This Week in Science

Science  05 Feb 1999:
Vol. 283, Issue 5403, pp. 757
  1. Fast Winds from Coronal Holes

    Coronal holes are regions of low density and temperature within the solar corona. Observations in the 1970s and 1980s suggested that high-speed solar wind is ejected from areas of the coronal holes where the magnetic field lines are open. Hassler et al. (p. 810; see the cover) present Doppler velocity measurements of emitted Ne7+ from a polar coronal hole and the equatorial region of the sun obtained from the SOHO spacecraft. Fast outflows of Ne7+ ions from the coronal hole (at speeds as high as 20 kilometers per second) are correlated with sheets or intersections of sheets of intense silicon II radiation in the chromosphere below the corona. Most of the Ne7+ is flowing downward in the equatorial region between the intense Si II regions. Thus, energy is being brought up from along chromospheric boundaries or intersections and accelerating material along the open magnetic field lines in coronal holes.

  2. Solar Nebula Chemistry

    Highly refractory calcium-aluminum-rich inclusions (CAIs) in meteorites are considered to be the most pristine remnants that accreted from the gas and dust in the solar nebula. Hiyagon and Hashimoto (p. 828) analyzed the oxygen isotopic abundances of another, less refractory inclusion type that accreted later, olivine inclusions (OIs), in the Yamato-86009 and Murchison chondrites. The OIs have oxygen-16 enrichments similar to those in the CAIs, which indicates that the two different types of inclusions formed in the same oxygen environment. This unexpected similarity favors a common chemical process for 16O enrichment in the solar nebula rather than an exotic 16O-rich phase residing exclusively within CAIs.

  3. Nanodisc Formation

    Mixing of anionic and cationic surfactants leads to the formation of molecular bilayers at low concentration that may form vesicles or flexible cylinders. Usually, excess salt in the solution screens their electrostatic interactions and tends to destabilize the aggregates. Zemb et al. (p. 816) show that in a system without excess salt, achieved by using only H+ and OH counterions, stiff nanodiscs of 3-nanometer thickness form spontaneously and have high charge density at the strongly curved edges; their diameter can be turned from a few micrometers to 30 nanometers. The structures may be used as templates for orienting molecules or for inorganic polymerization.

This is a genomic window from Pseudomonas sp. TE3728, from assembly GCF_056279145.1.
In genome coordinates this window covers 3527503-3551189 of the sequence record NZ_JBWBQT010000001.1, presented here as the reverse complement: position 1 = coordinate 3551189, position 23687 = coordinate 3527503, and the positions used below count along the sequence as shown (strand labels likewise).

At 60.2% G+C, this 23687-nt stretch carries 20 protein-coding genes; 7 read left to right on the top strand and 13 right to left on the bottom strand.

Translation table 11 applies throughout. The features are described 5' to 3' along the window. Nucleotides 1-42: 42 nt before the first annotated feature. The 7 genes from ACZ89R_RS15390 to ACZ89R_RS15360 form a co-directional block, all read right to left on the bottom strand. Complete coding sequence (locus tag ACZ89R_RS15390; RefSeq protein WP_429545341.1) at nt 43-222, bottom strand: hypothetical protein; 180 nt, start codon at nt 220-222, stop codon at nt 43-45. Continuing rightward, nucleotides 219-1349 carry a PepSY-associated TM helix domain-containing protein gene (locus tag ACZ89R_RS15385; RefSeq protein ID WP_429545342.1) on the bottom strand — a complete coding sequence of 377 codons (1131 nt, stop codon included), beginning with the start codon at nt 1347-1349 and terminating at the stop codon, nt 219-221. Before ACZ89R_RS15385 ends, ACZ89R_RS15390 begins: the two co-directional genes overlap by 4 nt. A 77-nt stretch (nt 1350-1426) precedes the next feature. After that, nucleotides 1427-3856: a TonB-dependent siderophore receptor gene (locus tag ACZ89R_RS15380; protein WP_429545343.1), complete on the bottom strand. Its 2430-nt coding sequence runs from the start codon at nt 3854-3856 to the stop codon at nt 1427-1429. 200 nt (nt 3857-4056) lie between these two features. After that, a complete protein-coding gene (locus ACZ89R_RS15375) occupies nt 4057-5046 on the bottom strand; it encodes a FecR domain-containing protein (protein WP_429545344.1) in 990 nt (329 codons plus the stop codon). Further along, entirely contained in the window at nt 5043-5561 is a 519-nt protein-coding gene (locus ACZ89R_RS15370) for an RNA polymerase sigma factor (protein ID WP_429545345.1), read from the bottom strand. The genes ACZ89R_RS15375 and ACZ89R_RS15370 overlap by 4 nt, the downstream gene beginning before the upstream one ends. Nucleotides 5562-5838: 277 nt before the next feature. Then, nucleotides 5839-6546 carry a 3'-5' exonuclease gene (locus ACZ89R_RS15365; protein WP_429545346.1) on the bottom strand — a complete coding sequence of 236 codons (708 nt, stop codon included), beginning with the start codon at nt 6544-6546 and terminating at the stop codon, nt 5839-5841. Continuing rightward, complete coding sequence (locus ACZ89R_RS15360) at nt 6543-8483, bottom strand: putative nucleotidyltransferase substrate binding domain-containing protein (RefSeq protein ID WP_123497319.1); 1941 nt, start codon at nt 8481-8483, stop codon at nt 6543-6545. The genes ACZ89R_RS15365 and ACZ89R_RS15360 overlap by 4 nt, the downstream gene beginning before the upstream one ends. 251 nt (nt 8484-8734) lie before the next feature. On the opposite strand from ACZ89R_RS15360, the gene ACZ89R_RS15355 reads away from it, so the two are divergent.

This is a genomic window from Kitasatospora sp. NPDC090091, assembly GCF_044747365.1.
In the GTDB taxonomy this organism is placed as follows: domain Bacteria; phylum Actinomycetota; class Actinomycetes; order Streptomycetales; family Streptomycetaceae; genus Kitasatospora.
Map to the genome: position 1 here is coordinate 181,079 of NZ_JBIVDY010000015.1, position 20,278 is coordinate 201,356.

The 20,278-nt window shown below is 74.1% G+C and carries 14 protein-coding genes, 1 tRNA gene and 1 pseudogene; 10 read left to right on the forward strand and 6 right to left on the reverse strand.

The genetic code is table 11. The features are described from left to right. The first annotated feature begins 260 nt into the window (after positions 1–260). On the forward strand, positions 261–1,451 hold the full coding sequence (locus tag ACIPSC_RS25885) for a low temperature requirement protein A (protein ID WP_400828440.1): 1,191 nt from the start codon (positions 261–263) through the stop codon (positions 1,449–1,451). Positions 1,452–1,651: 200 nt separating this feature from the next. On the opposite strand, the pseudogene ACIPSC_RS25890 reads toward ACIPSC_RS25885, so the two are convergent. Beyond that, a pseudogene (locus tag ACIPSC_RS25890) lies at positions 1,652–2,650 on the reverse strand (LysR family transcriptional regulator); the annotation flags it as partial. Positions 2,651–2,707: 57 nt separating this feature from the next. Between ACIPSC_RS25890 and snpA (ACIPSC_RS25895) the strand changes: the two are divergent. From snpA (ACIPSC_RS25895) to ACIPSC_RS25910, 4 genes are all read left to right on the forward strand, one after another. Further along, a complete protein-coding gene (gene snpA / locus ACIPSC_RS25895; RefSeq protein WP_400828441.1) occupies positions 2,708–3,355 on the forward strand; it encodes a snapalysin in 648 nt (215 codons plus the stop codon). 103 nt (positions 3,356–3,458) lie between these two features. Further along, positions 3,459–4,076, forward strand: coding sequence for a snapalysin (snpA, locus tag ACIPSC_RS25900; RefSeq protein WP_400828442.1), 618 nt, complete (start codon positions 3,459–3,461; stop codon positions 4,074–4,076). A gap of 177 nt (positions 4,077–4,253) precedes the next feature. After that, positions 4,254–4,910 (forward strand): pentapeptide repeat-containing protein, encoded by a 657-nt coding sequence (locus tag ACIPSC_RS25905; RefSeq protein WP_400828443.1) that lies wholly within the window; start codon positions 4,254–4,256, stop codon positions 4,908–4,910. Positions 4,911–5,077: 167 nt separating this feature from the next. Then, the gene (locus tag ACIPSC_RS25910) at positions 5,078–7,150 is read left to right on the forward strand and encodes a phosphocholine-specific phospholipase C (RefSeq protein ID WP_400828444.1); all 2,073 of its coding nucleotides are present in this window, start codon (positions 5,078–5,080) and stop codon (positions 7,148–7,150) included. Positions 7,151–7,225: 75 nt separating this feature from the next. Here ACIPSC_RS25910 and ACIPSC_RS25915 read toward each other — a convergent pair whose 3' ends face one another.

4. On the Double

    Excessive duplication of centrosomes is found in cancerous cells, but normal cells maintain strict control of duplication of centrosomes during cell division because formation of more than two spindle poles would lead to improper chromosome segregation. Hinchcliffe et al. (p. 851; see the news story by Pennisi) report that replication of centrosomes is regulated through activity of the cyclin-dependent kinase 2-cyclin E (Cdk2-E) complex. In Xenopus egg extracts arrested in the S phase of the cell cycle, centrosomes underwent multiple rounds of replication that was strictly dependent on the activity of the Cdk2-E complex. The results help elucidate the molecular basis by which a single round of centrosome replication is coupled to the machinery that controls progression through the cell division cycle.

  5. Organic Transistors with Oxide Gates

    Although all-organic transistors offer the possibility of inexpensive components with low fabrication costs, they typically require high switching voltages (tens of volts). Dimitrakopoulos et al. (p. 822; see the news story by Hellemans) now show that field effect transistors based upon pentacene with insulating gates made from amorphous barium zirconate titanate can be fabricated on plastic substrates in an room-temperature process. High carrier mobilities could be achieved at operating voltages typical of silicon devices (5 volts).

  6. Long-Toothed Browsers

    High-crowned fossil horse teeth suggest a diet of mostly abrasive grasses (C4 plants) typical of grazers in a tropical or temperate open grassland, whereas short-crowned teeth suggest a diet of soft and leafy plants (C3 plants) typical of browsers in a wooded or aquatic environment. MacFadden et al. (p. 824; see the news story by Morrell) have measured carbon isotopes in the tooth enamel from six species of 5-million-year-old horses that lived in Florida during a time of changing ecosystems. These extinct species had high-crowned teeth, but the isotopic data indicate that five of these species either browsed and grazed or were entirely browsers. The authors suggest that once these species evolved high-crowned teeth, they did not revert to short-crowned teeth despite the change in their diet, possibly because of their rapidly changing environments.